The Canada Mortgage and Housing Corporation (CMHC) says there is currently little evidence of overvaluation in the Toronto real estate market.
Last week, CMHC released its most recent Housing Market Assessment for the third quarter of 2020, which examines the level of vulnerability in the country’s major real estate markets by considering four factors: overbuilding, overvaluation, price acceleration, and overheating.
“Although the unprecedented income supports from governments provided temporary relief, the COVID-19 crisis negatively affected the level of permanent disposable income available to households,” said Bob Dugan, CMHC’s chief economist. “Along with the weakening of other drivers of the housing market, overvaluation imbalances increased further or started to emerge in several markets in the third quarter of 2020.”
Be that as it may, Toronto's overall assessment remains moderate, according to the latest HMA.
CMHC’s Market Insights senior specialist Dana Senagama, who wrote the Toronto portion of the report, says that the Greater Toronto Area’s sales-to-new-listings-ratio (SNLR) increased up to 60.5% in the third quarter of 2020, but still remains well below the 70% threshold for an overheating real estate market.
Senagama says pent up demand from the previous quarter fueled this growth as newly relaxed pandemic restrictions boosted homebuyer confidence and facilitated more home showings and open houses.
However, the SNLR for condos was low at 42% -- favouring buyers. This comes in the wake of more restrictions being imposed on short-term rentals, which increased listings from investors who listed their properties due to the secondary rental market being weakened by pandemic job losses, which softened demand.
Simultaneously, Senagama says sales in the 905 region grew 45% year-over-year, compared to 21% in the 416. But this doesn't come as a surprise given that COVID-19 has created a shift towards home buying -- particularly low-rises -- in the suburbs -- a growing trend amid the pandemic as a result of increased telecommuting and a desire to live in less densely populated neighbourhoods.
According to CMHC, evidence of price acceleration in the GTA also remains low, while the seasonally adjusted MLS average price grew substantially (11.8%) compared to Q2. Low-rise housing dominated price growth during the third quarter: single-detached (13.7%), semi-detached (8.4%), townhouses (14.6%), condominium apartments (1.4%).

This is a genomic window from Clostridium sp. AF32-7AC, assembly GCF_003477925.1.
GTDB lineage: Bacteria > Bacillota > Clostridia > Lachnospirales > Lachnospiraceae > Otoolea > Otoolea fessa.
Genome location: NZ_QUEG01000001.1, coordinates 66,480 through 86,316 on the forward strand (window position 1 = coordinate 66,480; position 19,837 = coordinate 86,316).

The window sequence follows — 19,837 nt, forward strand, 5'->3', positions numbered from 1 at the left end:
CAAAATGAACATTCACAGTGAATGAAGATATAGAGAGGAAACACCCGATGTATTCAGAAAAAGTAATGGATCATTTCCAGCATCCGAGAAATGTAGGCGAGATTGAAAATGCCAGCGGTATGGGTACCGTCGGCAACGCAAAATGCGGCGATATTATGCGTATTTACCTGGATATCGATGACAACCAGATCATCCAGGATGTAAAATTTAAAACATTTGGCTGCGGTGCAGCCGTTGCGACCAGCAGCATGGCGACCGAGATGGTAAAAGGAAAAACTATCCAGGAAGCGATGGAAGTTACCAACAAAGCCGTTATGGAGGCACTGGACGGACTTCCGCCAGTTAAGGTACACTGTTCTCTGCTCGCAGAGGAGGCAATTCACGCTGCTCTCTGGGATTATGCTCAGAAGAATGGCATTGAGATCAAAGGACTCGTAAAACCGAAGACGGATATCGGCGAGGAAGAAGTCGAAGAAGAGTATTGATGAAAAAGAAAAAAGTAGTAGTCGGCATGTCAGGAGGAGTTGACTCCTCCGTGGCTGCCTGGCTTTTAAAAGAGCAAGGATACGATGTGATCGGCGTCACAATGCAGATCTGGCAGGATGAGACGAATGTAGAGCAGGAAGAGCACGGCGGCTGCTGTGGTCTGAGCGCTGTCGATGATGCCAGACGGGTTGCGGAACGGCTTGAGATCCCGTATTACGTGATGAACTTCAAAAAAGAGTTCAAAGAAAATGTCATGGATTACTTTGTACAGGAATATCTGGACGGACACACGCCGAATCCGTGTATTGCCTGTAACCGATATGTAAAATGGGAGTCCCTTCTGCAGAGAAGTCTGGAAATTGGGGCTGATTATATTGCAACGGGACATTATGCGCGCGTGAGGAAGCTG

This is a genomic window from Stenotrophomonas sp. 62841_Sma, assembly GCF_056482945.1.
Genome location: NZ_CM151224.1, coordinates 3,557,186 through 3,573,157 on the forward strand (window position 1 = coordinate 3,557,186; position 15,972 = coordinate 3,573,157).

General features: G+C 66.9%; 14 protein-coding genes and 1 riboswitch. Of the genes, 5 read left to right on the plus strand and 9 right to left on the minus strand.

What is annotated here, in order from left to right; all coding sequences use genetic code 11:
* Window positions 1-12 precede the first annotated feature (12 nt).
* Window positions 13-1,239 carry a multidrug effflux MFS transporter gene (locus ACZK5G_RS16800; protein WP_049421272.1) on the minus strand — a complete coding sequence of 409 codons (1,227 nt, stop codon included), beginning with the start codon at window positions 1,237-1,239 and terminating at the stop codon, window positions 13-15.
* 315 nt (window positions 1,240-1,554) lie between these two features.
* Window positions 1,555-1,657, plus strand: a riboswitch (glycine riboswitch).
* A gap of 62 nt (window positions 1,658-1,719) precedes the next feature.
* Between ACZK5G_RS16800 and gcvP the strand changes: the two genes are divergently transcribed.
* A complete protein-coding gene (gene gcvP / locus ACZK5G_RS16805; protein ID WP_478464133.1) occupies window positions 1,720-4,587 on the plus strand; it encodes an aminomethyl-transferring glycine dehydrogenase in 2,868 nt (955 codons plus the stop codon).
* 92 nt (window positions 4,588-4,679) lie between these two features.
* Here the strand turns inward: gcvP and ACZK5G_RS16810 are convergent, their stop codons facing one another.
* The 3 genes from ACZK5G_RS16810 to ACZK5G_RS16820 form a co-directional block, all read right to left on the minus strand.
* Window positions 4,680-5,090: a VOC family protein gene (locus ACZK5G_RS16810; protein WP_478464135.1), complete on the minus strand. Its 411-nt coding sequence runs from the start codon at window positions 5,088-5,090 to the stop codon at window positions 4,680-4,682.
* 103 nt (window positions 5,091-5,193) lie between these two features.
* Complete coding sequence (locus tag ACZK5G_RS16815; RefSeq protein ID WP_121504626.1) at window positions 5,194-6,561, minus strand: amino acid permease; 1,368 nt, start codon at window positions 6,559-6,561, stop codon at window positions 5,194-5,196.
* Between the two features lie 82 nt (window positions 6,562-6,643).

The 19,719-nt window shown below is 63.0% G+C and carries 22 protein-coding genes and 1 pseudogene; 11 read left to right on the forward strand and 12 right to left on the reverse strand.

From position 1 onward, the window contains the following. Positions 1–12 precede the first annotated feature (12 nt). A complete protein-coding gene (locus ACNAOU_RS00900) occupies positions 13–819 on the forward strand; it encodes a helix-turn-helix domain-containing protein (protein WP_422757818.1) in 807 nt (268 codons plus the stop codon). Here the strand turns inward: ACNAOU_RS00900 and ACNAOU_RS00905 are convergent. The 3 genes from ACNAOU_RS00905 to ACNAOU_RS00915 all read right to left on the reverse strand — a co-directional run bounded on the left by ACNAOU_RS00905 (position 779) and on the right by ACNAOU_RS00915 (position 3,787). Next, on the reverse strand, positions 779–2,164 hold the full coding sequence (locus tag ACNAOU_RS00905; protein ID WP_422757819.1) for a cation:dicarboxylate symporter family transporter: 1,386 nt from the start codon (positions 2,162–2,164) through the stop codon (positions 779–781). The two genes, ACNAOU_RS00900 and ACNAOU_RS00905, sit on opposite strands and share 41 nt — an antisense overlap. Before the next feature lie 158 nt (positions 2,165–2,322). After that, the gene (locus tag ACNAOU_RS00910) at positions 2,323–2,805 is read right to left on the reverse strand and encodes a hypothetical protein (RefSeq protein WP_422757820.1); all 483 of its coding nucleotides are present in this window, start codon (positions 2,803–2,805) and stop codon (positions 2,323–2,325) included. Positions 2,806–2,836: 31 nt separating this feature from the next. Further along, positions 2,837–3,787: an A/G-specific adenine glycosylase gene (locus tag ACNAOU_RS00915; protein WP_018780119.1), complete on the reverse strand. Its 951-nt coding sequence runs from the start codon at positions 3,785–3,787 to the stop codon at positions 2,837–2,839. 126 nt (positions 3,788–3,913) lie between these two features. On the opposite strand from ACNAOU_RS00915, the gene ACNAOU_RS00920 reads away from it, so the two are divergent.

What's more, price growth was strong across the GTA -- Durham (13.2%), Toronto (11.3%), Peel (10.5%), Halton (10.3%) -- aside from the York region, where prices grew by just 5.4%.
Although the CMHC’s modelling also says there’s low evidence of overvaluation in the GTA real estate market, the report shows price levels are inconsistent with “economic fundamentals” like the pandemic-era job losses -- particularly in the services and hospitality sectors.
“The real average observed house price increased relative to the previous quarter,” says the report, “while incomes declined and the population of individuals aged 25-34 grew slightly.”
As for the countless condominium and apartment projects under constructioin in the region, the CMHC report says there’s low evidence of overbuilding because the number of completed and unabsorbed units per 10,000 population and the purpose-built rental apartment vacancy rate is below critical thresholds.
The report says despite low evidence of overbuilding, regulatory changes in some municipalities within the Toronto CMA (restricting short-term rentals) have brought on an increase in new listings of condominium apartments in the resale market.
Job losses among first-time buyers have also led to softening demand and, ultimately, resulted in fewer sales in condominium apartments in the resale market. The new home market, however, has not experienced a similar increase in supply. This has led to a 'supercharged' demand for detached homes that will only continue to drive their prices up in 2021.